The Electric Way: Streetcars, Trolleys, and Trams

Imagine the wonder of one day being able to ride a new-fangled machine powered entirely by electricity that could whisk passengers between cities at a brisk speed of up to 20 miles per hour. Such was the excitement and delight with the invention of the streetcar in the mid-1880s by American engineer Frank Julian Sprague (1857–1934). Before the arrival of streetcars, also known as trolleys or trams, the fastest mode of interurban transportation was the horse-drawn tram, a much slower way to travel within or between nearby cities. The convenience that the streetcar provided facilitated a boom in urban populations as citizens could move to suburban areas and become the first commuters. 

The area of East St. Louis in Illinois experienced a surge in population growth and urban expansion in the late 1800s as the East St. Louis & Suburban Railway extended its reach in the St. Clair and Madison counties of the state. Stretching from the town of East St. Louis in Illinois to St. Louis in Missouri and beyond, the Great East Side Railway moved passengers and freight between the two states, becoming a transportation hub and spurring industrial development in the area. The IDHH is pleased to welcome the St. Clair County Historical Society to the Illinois Digital Heritage Hub and to feature their Metro East Streetcar Photographic Collection, which contains images of the streetcars and transportation infrastructure of the East St. Louis & Suburban Railway and the St. Louis & Belleville Electric Railway. Passed down through generations from a longtime employee of the Union Electric Company, which provided the power for the electric railways in the area, these photographs offer a glimpse at the historic influence of this novel mode of transportation. 

Here are a few of our favorite items from the collection:

East St Louis RR, Car #24. November 4, 1929. St. Clair County Historical Society. Metro East Streetcar Photographic Collection. Courtesy of the St. Clair County Historical Society.
Track scene, IL Central Car Derailment. [n.d.] St. Clair County Historical Society. Metro East Streetcar Photographic Collection. Courtesy of the St. Clair County Historical Society.
Trolley Car 25. [n.d.] St. Clair County Historical Society. Metro East Streetcar Photographic Collection. Courtesy of the St. Clair County Historical Society.
Suburban Railway. January 11, 1932. St. Clair County Historical Society. Metro East Streetcar Photographic Collection. Courtesy of the St. Clair County Historical Society.
Miner’s Extra Train. [n.d.] St. Clair County Historical Society. Metro East Streetcar Photographic Collection. Courtesy of the St. Clair County Historical Society.
Inside of Trolley with car operator. [n.d.] St. Clair County Historical Society. Metro East Streetcar Photographic Collection. Courtesy of the St. Clair County Historical Society.
Eads Bridge Trolley Station. [n.d.] St. Clair County Historical Society. Metro East Streetcar Photographic Collection. Courtesy of the St. Clair County Historical Society.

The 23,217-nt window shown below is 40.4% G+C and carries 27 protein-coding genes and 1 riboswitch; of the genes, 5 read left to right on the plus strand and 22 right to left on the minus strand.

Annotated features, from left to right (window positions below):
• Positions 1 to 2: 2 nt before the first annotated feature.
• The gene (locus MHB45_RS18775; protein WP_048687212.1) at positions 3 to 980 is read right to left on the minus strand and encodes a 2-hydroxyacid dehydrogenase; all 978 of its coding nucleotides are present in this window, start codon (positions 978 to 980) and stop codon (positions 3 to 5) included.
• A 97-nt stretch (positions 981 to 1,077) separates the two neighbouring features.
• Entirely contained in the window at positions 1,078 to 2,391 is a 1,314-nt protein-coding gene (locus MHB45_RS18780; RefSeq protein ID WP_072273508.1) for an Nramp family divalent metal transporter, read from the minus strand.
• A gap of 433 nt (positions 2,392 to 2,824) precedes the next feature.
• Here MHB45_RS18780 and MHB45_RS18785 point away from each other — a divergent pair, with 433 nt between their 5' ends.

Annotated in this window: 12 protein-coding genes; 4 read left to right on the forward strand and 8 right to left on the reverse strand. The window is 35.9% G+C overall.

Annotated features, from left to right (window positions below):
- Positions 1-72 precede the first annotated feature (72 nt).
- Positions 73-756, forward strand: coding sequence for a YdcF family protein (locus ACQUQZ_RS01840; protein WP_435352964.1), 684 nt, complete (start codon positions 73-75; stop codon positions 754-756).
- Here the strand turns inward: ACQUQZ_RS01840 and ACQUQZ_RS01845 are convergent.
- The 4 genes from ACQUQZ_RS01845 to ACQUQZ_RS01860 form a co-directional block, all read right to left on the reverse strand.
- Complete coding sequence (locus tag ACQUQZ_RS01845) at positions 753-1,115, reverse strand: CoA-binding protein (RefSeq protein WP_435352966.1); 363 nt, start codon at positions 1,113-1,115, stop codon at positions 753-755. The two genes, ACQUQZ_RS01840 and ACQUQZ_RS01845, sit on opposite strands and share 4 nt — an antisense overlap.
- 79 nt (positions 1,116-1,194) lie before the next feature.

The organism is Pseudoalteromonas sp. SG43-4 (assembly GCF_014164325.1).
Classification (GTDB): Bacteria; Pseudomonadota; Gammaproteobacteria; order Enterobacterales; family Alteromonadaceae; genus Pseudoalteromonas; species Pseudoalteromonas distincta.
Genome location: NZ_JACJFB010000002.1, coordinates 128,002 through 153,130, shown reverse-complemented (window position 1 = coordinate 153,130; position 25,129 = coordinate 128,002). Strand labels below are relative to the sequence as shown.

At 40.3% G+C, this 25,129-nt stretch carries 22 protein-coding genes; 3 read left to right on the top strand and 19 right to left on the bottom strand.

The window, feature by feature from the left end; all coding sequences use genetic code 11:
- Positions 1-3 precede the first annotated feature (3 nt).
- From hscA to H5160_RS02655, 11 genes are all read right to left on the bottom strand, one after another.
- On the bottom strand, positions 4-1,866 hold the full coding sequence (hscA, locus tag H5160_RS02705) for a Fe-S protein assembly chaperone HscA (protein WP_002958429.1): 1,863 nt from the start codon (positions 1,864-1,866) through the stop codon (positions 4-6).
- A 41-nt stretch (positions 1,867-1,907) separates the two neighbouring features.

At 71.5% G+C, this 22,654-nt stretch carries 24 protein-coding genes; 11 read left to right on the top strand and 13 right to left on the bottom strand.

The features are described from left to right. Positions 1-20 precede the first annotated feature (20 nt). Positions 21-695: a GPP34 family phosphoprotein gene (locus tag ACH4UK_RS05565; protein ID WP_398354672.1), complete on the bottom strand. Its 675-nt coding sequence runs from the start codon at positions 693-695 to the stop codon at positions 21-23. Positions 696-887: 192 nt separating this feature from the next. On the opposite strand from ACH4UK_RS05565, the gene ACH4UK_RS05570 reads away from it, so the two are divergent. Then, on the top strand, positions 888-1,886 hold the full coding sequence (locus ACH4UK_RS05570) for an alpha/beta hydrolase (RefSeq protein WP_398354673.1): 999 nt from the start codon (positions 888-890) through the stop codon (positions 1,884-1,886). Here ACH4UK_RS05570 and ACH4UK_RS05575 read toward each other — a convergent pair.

Want to see more? 

Browse the full Metro East Streetcar Photographic Collection from the St. Clair County Historical Society. 

Visit the IDHH to explore even more items related to streetcars.

Welcome Des Plaines Memory!

The IDHH welcomes the Des Plaines Public Library as a new stand-alone contributor. For years, the Des Plaines Public Library has contributed content through the Illinois Digital Archives. Now, Des Plaines provides over 1200 additional items through their own digital library, Des Plaines Memory, including hundreds of photographs, letters, newspaper clippings, and more that document the diverse history, people, and cultures of the city.

Des Plaines Memory includes a range of artifacts documenting life, history, and culture in the town of Des Plaines. This includes a big arts scene, local musicians, painters, writers, dancers, and many others. Many artists celebrate rich, multicultural heritage.

Des Plaines’ collection boast a rich record of the distant past as well, including diaries from the Civil War. This collection boasts several objects, including journals and images and is growing, and is a truly remarkable addition to the many Civil War artifacts available in IDHH collections.

Black and white photograph of Charles E. Bennett, bearded, wearing a dark overcoat.
Portrait of Chester E. Bennett. 1890. Des Plaines Public Library. Des Plaines Memory. Permission to display was given by Des Plaines Public Library.

In addition to the Civil War diaries, Des Plaines Memory holds a host of content related to wartime in the U.S. The collection includes images and documents from both World Wars, the Korean War, Vietnam, and more recent conflicts and commemorations. There are also numerous images and documents pertaining to the McDonnell Douglas factory once located in Des Plaines. The images below depict men and women who served in World War I and World War II.

Finally, Des Plaines memory includes selected works of local artist, Edward Dougal (1937-2016). Dougal was a versatile artist with expertise in several forms and a host of media. He was a painter, sculptor, wood worker, and a writer and illustrator of children’s books. His pieces incorporating mirrors are among the most interesting, some of which are featured below.